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Bringing the Ancient Port of Rome Back to Life

Bringing the Ancient Port of Rome Back to Life

06.24.2016
Carte du Port antique de Rome tiré du Civitates Orbis Terrarum
Map of the ancient port of Rome from the “Civitates Orbis Terrarum,” an atlas of the cities of the world published between 1572 and 1617 by the cartographer Georg Braun and copper engraver Frans Hogenberg.
Researchers have virtually unearthed what was once the largest port on the Mediterranean, now buried beneath the sand, and set its waters in motion once again. Their work has answered a question that has haunted archaeologists for many years.

Portus, the old port of Rome, was the largest maritime hub of the ancient Mediterranean world. Two thousand years ago it extended as far as the eye could see across the delta of the Tiber. But over the centuries it was gradually filled in and covered with sediment deposited by the river and the sea. Then the modern city of Fiumicino and Leonardo da Vinci International Airport were built on its ruins, preventing any archaeological excavation of the site.

Fortunately, however, through the magic of virtual reality, a team of geoarchaeologists and oceanographers  has “unearthed” the giant harbor, reopening it to the circulation of water and sediments!1 “For the first time, the ancient port of Rome is back in virtual operation,” reports the Marseille-based oceanographer Bertrand Millet,2 co-author of the study. “This project has enabled us to solve a long-standing mystery about water circulation in the harbor.”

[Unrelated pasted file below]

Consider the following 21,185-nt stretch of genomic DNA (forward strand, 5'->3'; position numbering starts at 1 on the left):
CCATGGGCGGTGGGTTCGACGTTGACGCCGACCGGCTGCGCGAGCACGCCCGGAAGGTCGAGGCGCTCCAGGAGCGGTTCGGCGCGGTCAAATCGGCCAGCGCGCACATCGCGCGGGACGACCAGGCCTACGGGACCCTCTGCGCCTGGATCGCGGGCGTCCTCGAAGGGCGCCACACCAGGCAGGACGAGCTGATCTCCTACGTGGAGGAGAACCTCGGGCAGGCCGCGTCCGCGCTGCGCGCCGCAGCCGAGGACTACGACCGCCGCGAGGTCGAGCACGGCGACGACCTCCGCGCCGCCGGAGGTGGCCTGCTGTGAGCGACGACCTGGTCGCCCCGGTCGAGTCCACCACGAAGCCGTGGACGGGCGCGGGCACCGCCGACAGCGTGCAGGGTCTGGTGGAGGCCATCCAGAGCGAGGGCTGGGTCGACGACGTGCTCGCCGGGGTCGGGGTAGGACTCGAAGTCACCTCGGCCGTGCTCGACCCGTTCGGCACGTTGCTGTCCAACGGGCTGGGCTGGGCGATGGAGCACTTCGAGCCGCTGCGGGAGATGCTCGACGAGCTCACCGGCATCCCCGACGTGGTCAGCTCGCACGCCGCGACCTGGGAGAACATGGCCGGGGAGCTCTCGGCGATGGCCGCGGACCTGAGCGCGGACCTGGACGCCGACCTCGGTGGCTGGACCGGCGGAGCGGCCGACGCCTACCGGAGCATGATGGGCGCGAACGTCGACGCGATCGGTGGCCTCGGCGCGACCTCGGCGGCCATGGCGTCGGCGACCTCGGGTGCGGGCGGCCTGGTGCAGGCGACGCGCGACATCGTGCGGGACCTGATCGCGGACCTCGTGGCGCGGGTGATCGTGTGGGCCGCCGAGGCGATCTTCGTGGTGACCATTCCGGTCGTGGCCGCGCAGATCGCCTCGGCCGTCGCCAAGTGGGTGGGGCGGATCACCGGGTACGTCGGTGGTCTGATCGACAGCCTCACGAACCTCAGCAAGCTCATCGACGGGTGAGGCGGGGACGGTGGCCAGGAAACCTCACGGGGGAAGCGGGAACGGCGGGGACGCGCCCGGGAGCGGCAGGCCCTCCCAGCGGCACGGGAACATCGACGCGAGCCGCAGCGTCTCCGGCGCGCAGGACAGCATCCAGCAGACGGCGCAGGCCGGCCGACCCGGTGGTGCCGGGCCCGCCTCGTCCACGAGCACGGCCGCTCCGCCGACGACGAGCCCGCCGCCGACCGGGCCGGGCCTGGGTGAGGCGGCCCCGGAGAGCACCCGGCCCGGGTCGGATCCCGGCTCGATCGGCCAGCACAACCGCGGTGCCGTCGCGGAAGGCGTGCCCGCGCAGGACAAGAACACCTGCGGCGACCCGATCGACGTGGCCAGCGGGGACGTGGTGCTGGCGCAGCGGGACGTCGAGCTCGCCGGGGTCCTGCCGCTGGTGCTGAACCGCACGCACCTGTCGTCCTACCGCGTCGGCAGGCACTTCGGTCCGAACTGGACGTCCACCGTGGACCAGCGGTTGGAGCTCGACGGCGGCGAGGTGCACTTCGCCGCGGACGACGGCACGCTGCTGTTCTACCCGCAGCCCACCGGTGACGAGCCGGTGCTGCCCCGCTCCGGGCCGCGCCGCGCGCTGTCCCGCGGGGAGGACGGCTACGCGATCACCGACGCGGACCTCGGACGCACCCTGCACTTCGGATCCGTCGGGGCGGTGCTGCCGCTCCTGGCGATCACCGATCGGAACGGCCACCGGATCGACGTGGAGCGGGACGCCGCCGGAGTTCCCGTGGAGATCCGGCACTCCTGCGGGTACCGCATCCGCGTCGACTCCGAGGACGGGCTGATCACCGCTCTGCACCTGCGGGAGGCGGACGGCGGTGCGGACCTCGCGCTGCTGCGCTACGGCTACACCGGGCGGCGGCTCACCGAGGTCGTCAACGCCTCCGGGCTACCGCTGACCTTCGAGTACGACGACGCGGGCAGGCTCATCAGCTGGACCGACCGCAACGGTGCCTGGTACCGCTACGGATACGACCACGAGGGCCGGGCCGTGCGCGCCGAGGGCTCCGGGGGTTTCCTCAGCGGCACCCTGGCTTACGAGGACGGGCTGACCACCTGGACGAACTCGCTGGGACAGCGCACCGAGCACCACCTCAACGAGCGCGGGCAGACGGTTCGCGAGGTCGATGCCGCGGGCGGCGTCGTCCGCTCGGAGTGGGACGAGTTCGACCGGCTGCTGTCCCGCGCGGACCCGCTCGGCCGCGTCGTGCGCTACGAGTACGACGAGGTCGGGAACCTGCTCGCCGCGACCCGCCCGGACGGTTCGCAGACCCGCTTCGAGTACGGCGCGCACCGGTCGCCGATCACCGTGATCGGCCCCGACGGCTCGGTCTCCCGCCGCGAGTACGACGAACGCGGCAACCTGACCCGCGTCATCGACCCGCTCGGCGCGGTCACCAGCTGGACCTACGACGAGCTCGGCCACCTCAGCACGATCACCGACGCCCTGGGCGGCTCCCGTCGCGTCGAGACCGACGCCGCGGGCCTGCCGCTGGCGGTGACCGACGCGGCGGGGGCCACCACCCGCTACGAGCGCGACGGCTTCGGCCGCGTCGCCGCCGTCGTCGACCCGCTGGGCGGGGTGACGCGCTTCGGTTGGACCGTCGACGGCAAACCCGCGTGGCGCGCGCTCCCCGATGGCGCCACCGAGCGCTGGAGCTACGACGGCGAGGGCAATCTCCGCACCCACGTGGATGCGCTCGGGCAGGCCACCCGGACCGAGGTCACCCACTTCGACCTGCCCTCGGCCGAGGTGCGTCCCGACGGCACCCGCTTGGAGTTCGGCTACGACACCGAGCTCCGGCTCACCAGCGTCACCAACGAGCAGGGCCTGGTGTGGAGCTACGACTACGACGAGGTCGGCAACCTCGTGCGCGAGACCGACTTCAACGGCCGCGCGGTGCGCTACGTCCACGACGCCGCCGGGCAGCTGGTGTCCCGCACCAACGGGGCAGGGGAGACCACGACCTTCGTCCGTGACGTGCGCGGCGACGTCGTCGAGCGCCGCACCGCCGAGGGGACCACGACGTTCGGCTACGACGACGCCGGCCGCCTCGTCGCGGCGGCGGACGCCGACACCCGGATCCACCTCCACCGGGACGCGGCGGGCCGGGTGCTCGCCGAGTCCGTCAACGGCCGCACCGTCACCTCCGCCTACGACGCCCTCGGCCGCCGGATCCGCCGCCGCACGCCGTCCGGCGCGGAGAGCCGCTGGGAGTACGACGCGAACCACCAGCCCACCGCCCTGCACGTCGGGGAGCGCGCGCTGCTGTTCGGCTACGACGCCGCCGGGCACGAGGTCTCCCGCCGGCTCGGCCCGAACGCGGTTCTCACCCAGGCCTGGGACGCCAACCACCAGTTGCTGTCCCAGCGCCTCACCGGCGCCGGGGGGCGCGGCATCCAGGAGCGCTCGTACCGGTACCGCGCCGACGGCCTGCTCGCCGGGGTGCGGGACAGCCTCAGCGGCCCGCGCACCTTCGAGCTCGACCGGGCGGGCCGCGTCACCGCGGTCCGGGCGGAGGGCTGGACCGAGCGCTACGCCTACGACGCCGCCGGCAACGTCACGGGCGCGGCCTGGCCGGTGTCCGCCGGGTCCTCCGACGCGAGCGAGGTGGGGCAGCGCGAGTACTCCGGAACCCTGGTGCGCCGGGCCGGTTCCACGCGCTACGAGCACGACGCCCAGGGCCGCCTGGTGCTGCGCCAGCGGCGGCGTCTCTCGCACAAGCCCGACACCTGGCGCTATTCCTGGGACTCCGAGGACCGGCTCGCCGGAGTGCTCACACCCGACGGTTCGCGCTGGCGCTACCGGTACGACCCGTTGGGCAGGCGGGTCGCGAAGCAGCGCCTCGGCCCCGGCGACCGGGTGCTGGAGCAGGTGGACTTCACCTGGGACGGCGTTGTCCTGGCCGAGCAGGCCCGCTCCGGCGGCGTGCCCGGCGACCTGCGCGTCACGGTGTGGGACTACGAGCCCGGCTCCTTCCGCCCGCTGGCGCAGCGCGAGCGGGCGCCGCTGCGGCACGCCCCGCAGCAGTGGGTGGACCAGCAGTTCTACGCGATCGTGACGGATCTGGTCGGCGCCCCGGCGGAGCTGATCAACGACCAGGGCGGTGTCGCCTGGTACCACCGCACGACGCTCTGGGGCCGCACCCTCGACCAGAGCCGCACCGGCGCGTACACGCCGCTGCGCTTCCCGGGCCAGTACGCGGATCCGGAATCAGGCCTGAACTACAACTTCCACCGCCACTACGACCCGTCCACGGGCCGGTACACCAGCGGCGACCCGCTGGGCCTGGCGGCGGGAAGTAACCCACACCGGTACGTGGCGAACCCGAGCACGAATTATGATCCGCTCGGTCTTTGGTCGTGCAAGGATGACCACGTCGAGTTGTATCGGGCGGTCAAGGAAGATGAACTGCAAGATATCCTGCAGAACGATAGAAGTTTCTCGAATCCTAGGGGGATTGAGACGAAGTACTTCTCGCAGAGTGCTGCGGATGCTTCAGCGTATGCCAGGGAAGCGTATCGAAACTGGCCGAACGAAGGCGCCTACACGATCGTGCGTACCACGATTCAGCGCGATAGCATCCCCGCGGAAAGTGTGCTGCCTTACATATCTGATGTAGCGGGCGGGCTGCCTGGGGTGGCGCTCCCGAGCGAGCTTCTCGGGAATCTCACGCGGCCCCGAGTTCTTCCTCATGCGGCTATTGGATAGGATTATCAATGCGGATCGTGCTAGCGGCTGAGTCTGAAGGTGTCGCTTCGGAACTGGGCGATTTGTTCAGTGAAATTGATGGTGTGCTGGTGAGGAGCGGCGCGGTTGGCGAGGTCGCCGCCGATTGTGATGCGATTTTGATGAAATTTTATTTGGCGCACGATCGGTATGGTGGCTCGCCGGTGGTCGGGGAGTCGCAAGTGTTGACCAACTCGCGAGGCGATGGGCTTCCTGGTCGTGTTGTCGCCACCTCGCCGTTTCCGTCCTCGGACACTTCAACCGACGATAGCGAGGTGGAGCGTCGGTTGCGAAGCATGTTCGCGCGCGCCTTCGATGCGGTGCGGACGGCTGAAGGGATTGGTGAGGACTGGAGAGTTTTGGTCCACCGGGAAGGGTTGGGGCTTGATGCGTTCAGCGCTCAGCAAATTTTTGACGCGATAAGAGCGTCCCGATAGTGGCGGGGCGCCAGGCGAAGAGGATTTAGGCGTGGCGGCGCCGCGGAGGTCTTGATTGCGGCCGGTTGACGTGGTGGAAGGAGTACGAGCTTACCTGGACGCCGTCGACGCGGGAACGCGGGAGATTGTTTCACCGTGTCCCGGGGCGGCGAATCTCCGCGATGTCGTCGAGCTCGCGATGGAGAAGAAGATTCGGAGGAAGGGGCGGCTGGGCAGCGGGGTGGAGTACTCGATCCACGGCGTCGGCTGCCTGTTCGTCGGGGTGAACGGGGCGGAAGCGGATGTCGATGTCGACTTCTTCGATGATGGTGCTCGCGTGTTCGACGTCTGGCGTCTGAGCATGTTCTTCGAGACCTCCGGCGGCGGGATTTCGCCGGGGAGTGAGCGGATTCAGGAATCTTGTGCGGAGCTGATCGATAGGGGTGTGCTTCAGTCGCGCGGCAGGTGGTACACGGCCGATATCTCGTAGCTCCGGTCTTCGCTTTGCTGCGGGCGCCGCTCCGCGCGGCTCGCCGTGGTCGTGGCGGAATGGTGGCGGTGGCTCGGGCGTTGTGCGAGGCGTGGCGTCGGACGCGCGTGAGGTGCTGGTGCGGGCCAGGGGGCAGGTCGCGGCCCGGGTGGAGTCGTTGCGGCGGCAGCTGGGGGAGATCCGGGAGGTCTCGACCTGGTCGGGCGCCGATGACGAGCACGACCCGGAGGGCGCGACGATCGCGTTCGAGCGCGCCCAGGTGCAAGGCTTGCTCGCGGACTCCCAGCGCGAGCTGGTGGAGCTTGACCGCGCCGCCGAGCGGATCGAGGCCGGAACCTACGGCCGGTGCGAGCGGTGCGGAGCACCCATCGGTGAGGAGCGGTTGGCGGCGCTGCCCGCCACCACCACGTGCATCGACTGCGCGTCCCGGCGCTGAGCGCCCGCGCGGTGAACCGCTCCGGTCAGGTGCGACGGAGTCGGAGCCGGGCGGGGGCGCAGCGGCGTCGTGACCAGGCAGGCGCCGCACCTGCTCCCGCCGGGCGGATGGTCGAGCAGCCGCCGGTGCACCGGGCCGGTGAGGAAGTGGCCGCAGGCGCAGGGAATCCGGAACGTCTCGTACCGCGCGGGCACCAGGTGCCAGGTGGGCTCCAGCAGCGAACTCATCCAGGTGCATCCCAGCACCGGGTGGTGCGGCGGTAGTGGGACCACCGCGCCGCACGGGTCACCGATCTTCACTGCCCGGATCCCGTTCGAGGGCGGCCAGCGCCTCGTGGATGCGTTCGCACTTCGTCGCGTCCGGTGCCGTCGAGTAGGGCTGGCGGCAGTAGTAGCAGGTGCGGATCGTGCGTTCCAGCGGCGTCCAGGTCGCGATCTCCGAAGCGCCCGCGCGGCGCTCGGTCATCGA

The size of… 275 football fields!

The construction of Portus, 32 kilometers to the west of Rome, was initiated by emperor Claudius in 42 AD, primarily as a landing stage for wheat from North Africa. The harbor stretched out over 200 hectares (the equivalent of 275 football fields!) and reached a record depth of 13 meters in places. In comparison, average-sized ports in those days spanned no more than half a hectare.

Portus de Rome, vue aérienne
The mouth of the Tiber today. The harbor built by emperor Trajan in the 2nd century AD, which can be seen in the background, was once on the seafront.
Portus de Rome, vue aérienne
The mouth of the Tiber today. The harbor built by emperor Trajan in the 2nd century AD, which can be seen in the background, was once on the seafront.

The overall structure of Portus has been known for over 400 years. This goes back to the Italian Renaissance cartographer Antonio Dante, who painted a first reconstruction as a large fresco in the Gallery of Maps of the Vatican. Yet until now, one question remained unanswered. The researchers did not know why the great Port had two entrances or passageways: a main entrance on the western side, through which ships entered and left, and another towards the north-east.

Portus de Rome
Aerial photograph of the hexagonal basin of Trajan (Portus, Italy), built in the second century AD, which has a significant surface area of ​​33 hectares.
Portus de Rome
Aerial photograph of the hexagonal basin of Trajan (Portus, Italy), built in the second century AD, which has a significant surface area of ​​33 hectares.
Lors de sa construction au IIe s. ap. J.-C., le bassin hexagonal de Trajan pouvait accueillir plus d’une centaine de navires.
Au IIe s. ap. J.-C., Trajan fit constuire un bassin intérieur, de forme hexagonale, en creusant et en allongeant le canal de communication entre le port et le fleuve.